The great convincing work of the Spirit is to bring a man out of himself into Christ. Have we been wrought upon by this Spirit? If so, we can fully understand why the Lord called Him "the Comforter." (1) For what greater comfort can our souls enjoy than the privileges consequent upon belief in Christ as our Atoner and Intercessor, our Righteousness, Sanctification, and Redemption? (2) What greater comfort can we enjoy than that derivable from a belief in the perfect righteousness of our Substitute, whose precious blood and sacrifice has blotted out our most aggravated guilt? (3) What greater comfort can there be than from the conviction that our judgment is thoroughly rectified, "Old things have passed away, and all things have become new;" (2 Cor. 5:17) or that, if we are to stand in the judgment to come, we shall stand in Christ, and consequently be free from all condemnation? (Rom. 8:1)
"And I will pray the Father, and He shall give you another Comforter, that He may abide with you for ever; even the Spirit of truth; whom the world cannot receive, because it seeth Him not, neither knoweth Him: but ye know Him; for He dwelleth with you, and shall be in you." (John 14:16,17)
As we were reminded this morning, it was at this season of the year that the Holy Spirit manifestly and miraculously descended upon the original apostles. But it is an awful fact that the majority of professing Christians are completely ignorant of the existence of the Holy Ghost, and very many who make more than an ordinary profession of religion never speak of Him. His name is but seldom mentioned. Sermons are common enough, but many are they without a single allusion to the Holy Spirit. We hear enough of man's spirit, but little or nothing of God's Spirit. We hear much of man's free-will, but little or nothing of that mighty Spirit which alone can savingly operate upon that will. Again, when allusion is made to the Spirit of God, we often find Him associated with gross delusion, or subjected to the grossest dishonor. Animal excitement is often taken for the Spirit's operations, and effectual resistance to His mighty power is often openly asserted to be a common possibility. To me this is very shocking. It is shocking because it is taking awful liberties with God, and it is deluding souls into the bargain. It is shocking because it dishonors God, by representing His power to be inferior to that of His fallen creatures, and attempts to rob the children of God of one of their greatest comforts. Oh, may the Lord keep us from making these terrible mistakes! First, I would explain the text; secondly, speak upon the Spirit's operations in their mode and effects; and, thirdly, offer a word of improvement.
I. "And I will pray the Father, and He shall give you another Comforter, that He may abide with you for ever; even the Spirit of truth; whom the world cannot receive, because it seeth Him not, neither knoweth Him: but ye know Him; for He dwelleth with you, and shall be in you." These are some of the last words of our dear Lord. He was about to leave His disciples. The hour was rapidly approaching when they were to be forcibly deprived of His gracious presence, His personal counsel, and instructions. He Himself had been their Comforter. "But I am going away," said He; "however, I will take care that you are not left comfortless; I will send another to you." The term Comforter hardly expresses the meaning of the original. It might have been rendered Monitor or Counselor. The poor disciples needed something more than comfort; they needed teaching, advice, support, and guidance, as well as comfort: and so we find the Spirit of God was all these to them. The Spirit, then, was to teach, guide, support, and comfort them. He was, further, to remain with them always: not to come and be with them for a few short years, as Christ Himself had been, but to abide with them for ever; (ver. 16) not merely either to be a Monitor separated or independent, but One who was to take up His abode in them.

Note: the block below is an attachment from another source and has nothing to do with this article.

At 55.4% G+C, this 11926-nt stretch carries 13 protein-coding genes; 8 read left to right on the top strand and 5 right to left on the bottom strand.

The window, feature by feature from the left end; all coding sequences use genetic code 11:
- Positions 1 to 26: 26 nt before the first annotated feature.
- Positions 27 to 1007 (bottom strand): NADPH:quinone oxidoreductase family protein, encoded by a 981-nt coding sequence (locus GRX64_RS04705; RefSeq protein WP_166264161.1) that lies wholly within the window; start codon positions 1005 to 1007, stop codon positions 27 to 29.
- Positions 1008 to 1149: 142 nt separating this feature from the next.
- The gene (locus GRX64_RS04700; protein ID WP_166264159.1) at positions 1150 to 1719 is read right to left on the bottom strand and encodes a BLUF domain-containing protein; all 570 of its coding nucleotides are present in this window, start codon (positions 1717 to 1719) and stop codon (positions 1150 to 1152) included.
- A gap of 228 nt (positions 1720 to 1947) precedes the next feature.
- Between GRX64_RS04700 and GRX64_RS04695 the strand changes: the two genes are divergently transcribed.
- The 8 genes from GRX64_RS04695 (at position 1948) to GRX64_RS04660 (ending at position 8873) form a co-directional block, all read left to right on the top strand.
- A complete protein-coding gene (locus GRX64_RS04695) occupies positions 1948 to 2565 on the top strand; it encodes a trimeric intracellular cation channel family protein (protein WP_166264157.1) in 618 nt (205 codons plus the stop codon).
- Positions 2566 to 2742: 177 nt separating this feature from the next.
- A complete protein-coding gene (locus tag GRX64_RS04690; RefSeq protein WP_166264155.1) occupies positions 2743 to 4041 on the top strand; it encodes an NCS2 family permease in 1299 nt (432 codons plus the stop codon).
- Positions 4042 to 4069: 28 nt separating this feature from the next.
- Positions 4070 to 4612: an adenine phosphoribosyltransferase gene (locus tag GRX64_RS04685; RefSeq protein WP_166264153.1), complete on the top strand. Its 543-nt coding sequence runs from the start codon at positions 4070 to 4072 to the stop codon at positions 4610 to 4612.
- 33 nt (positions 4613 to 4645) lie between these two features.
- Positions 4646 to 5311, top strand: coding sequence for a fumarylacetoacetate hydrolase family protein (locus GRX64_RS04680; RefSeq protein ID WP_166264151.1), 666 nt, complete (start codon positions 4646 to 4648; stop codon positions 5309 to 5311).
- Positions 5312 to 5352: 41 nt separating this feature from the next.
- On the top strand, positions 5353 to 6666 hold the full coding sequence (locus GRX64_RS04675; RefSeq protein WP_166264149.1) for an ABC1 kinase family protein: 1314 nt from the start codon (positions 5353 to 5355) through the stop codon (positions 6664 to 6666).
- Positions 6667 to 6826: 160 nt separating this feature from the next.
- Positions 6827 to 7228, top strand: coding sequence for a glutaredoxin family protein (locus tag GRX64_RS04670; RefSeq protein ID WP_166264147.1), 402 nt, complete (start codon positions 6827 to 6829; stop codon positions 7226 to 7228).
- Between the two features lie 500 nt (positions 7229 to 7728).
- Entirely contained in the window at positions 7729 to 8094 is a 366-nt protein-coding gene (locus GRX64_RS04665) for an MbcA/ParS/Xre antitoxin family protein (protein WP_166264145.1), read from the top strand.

Verse 17. And mark you that He says of "the world" here: "The world cannot." Now, where is this free-will that we so often hear of, or that power in the possession of every man, and consequently of "the world" at large, which enables to receive the chiefest good? "You can get the Spirit at any time," says the free-willer. "The world cannot receive Him," says Christ. Which are we to believe? O my hearers, I warn you again and again against the unscripturalness and the audacity of free-will. It requires nothing short of the mighty power of God to convict any member of the world of sin; and no man upon earth could ever receive the Holy Ghost except he were overcome by God's power. But are we not told to ask for the Holy Spirit, and we shall have Him? In reply, I want to be informed how can the world or a member of the world ask for that which it cannot receive or does not know? Or how can a member of the world or a natural man (they are one and the same) ask for that which it hates? "The natural man cannot receive the things that be of the Spirit of God." (1 Cor. 2:14) And "the carnal mind" (the natural or worldly mind) "is enmity against God." (Rom. 8:7) And how can such ask for the Holy Spirit? Impossible! But the meaning of the exhortation to "ask for the Holy Spirit" is for Christ's disciples to ask for Him more abundantly, and they shall have Him.